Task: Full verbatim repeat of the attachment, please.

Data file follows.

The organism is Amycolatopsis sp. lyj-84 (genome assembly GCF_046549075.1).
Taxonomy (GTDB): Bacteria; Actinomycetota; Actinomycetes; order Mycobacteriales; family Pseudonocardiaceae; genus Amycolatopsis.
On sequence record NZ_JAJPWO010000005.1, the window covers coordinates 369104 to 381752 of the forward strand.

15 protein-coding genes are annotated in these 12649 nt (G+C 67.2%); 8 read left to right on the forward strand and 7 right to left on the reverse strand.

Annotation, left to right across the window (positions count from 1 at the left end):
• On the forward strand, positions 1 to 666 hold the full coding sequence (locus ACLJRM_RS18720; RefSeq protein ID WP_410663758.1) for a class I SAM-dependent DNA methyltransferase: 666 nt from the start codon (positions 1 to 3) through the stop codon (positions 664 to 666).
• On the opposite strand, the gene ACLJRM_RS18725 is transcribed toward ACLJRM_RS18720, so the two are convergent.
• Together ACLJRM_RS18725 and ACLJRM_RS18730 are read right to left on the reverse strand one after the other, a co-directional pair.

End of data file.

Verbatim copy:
The organism is Amycolatopsis sp. lyj-84 (genome assembly GCF_046549075.1).
Taxonomy (GTDB): Bacteria; Actinomycetota; Actinomycetes; order Mycobacteriales; family Pseudonocardiaceae; genus Amycolatopsis.
On sequence record NZ_JAJPWO010000005.1, the window covers coordinates 369104 to 381752 of the forward strand.

15 protein-coding genes are annotated in these 12649 nt (G+C 67.2%); 8 read left to right on the forward strand and 7 right to left on the reverse strand.

Annotation, left to right across the window (positions count from 1 at the left end):
• On the forward strand, positions 1 to 666 hold the full coding sequence (locus ACLJRM_RS18720; RefSeq protein ID WP_410663758.1) for a class I SAM-dependent DNA methyltransferase: 666 nt from the start codon (positions 1 to 3) through the stop codon (positions 664 to 666).
• On the opposite strand, the gene ACLJRM_RS18725 is transcribed toward ACLJRM_RS18720, so the two are convergent.
• Together ACLJRM_RS18725 and ACLJRM_RS18730 are read right to left on the reverse strand one after the other, a co-directional pair.